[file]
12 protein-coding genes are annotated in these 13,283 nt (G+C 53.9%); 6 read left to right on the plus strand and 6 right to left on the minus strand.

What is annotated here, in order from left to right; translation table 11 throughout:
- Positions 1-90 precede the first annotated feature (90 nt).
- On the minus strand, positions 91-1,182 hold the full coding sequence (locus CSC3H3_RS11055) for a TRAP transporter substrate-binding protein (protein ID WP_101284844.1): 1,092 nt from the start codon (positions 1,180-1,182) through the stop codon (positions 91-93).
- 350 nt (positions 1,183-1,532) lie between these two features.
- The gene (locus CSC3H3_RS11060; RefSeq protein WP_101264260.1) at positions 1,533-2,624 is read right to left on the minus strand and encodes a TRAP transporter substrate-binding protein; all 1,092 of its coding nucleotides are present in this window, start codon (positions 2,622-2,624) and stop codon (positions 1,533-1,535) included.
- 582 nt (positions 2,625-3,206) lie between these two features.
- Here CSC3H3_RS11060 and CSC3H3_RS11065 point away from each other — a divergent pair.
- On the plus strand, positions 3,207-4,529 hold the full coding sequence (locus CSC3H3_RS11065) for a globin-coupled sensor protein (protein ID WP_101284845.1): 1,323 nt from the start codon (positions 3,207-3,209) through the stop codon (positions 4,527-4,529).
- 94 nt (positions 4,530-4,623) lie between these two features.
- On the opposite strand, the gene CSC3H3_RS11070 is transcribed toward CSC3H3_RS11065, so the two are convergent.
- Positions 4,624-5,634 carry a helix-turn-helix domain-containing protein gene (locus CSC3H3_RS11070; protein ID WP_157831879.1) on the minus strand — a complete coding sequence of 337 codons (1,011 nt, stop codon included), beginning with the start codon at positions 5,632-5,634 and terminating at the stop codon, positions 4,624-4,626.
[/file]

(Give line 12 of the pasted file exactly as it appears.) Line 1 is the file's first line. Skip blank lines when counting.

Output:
- Positions 4,624-5,634 carry a helix-turn-helix domain-containing protein gene (locus CSC3H3_RS11070; protein ID WP_157831879.1) on the minus strand — a complete coding sequence of 337 codons (1,011 nt, stop codon included), beginning with the start codon at positions 5,632-5,634 and terminating at the stop codon, positions 4,624-4,626.